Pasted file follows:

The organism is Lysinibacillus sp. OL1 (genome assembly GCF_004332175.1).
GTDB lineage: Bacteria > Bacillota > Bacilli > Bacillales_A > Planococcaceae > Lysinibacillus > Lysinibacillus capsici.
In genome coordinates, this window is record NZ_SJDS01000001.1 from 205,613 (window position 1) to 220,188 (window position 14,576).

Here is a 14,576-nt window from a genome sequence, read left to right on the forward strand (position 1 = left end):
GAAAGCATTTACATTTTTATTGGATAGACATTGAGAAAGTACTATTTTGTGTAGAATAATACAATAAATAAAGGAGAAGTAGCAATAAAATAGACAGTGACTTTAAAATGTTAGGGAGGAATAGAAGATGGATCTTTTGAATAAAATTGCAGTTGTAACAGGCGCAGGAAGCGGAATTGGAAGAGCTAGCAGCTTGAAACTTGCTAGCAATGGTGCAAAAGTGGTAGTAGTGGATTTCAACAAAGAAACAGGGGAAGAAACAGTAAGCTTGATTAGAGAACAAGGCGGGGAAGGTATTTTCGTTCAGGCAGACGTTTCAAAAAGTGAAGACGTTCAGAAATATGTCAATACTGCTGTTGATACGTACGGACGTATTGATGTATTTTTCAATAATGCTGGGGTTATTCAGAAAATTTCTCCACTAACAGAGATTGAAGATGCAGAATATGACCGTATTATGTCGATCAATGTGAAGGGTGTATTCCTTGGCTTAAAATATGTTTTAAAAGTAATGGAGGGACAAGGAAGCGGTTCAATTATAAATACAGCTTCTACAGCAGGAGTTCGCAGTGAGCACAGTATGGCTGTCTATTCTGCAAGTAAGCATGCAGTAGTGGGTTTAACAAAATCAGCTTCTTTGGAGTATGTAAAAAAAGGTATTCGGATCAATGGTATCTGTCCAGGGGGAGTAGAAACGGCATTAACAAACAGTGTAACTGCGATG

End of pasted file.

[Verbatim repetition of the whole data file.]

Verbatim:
The organism is Lysinibacillus sp. OL1 (genome assembly GCF_004332175.1).
GTDB lineage: Bacteria > Bacillota > Bacilli > Bacillales_A > Planococcaceae > Lysinibacillus > Lysinibacillus capsici.
In genome coordinates, this window is record NZ_SJDS01000001.1 from 205,613 (window position 1) to 220,188 (window position 14,576).

Here is a 14,576-nt window from a genome sequence, read left to right on the forward strand (position 1 = left end):
GAAAGCATTTACATTTTTATTGGATAGACATTGAGAAAGTACTATTTTGTGTAGAATAATACAATAAATAAAGGAGAAGTAGCAATAAAATAGACAGTGACTTTAAAATGTTAGGGAGGAATAGAAGATGGATCTTTTGAATAAAATTGCAGTTGTAACAGGCGCAGGAAGCGGAATTGGAAGAGCTAGCAGCTTGAAACTTGCTAGCAATGGTGCAAAAGTGGTAGTAGTGGATTTCAACAAAGAAACAGGGGAAGAAACAGTAAGCTTGATTAGAGAACAAGGCGGGGAAGGTATTTTCGTTCAGGCAGACGTTTCAAAAAGTGAAGACGTTCAGAAATATGTCAATACTGCTGTTGATACGTACGGACGTATTGATGTATTTTTCAATAATGCTGGGGTTATTCAGAAAATTTCTCCACTAACAGAGATTGAAGATGCAGAATATGACCGTATTATGTCGATCAATGTGAAGGGTGTATTCCTTGGCTTAAAATATGTTTTAAAAGTAATGGAGGGACAAGGAAGCGGTTCAATTATAAATACAGCTTCTACAGCAGGAGTTCGCAGTGAGCACAGTATGGCTGTCTATTCTGCAAGTAAGCATGCAGTAGTGGGTTTAACAAAATCAGCTTCTTTGGAGTATGTAAAAAAAGGTATTCGGATCAATGGTATCTGTCCAGGGGGAGTAGAAACGGCATTAACAAACAGTGTAACTGCGATG